The "Space Race" was not a thing with both sides agreeing on the finish line. It was a competition for space supremacy. The USSR had about 30 significant "firsts", while the US had about 33. That's pretty much a tie. More importantly, the USSR effort was mostly to build bigger stuff, while the US built better, more reliable, smarter stuff.
In terms of the cold war, the USSR's first ICBM (test) was launched in 21 Aug 1957, and the first strategic (nuclear) missile unit was operational in February 1959. The US ICBM (The Atlas D) was operational in October 1959. So this one goes to the Soviets, by eight months.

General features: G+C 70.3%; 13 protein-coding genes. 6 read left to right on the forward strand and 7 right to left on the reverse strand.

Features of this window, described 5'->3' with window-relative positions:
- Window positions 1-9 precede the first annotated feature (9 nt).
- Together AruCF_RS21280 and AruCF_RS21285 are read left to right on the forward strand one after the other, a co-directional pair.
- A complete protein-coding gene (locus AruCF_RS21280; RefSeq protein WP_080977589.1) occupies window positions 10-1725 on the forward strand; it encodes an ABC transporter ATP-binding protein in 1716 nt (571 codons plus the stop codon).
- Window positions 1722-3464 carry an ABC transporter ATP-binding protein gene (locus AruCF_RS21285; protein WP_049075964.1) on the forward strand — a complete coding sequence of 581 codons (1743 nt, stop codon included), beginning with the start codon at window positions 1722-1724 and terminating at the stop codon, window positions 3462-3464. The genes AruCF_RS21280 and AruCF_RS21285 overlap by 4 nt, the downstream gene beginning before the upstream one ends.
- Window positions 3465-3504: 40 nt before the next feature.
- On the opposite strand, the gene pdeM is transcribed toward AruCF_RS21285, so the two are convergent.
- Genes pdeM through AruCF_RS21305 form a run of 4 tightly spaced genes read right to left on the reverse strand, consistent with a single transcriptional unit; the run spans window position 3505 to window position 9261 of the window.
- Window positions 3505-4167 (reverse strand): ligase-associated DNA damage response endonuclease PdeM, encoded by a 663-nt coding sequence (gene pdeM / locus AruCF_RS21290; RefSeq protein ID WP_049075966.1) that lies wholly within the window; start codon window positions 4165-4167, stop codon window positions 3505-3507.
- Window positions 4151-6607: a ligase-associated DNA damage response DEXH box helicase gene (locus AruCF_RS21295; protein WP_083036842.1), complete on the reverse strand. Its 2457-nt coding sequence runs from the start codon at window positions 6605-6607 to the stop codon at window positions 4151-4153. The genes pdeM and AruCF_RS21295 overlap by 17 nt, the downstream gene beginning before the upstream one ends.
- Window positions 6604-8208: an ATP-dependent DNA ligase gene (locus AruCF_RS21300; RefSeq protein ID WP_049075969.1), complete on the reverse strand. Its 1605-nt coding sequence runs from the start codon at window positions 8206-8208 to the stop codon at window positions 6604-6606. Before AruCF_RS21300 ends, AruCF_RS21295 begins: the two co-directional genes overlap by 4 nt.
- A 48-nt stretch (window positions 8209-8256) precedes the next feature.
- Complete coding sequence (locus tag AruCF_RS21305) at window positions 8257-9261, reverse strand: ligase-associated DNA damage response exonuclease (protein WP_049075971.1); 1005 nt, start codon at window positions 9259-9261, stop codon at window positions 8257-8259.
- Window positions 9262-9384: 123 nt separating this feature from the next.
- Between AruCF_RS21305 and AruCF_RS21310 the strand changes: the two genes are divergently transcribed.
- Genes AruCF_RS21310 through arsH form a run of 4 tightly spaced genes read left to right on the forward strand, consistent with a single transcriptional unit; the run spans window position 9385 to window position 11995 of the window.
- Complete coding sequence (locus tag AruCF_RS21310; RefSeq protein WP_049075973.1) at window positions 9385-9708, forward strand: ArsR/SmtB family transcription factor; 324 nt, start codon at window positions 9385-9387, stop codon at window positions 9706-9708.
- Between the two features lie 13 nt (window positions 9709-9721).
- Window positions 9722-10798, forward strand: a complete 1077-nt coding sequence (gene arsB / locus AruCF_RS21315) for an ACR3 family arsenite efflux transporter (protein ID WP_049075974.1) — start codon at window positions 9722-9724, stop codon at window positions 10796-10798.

For a few years, the US official position that the Soviets had more nuclear missiles. But secretly, they knew that wasn't true. In 1961, for example, the secret count was USSR: 10 to 25, US: 57. By 1962, it wasn't a secret any more, that the US had several times more missiles, they were more reliable, and could be launched in minutes, compared to hours of preparation time for the USSR.
The "Prize" in the space race was peace, and both sides got that. I would say that the US got the better deal overall.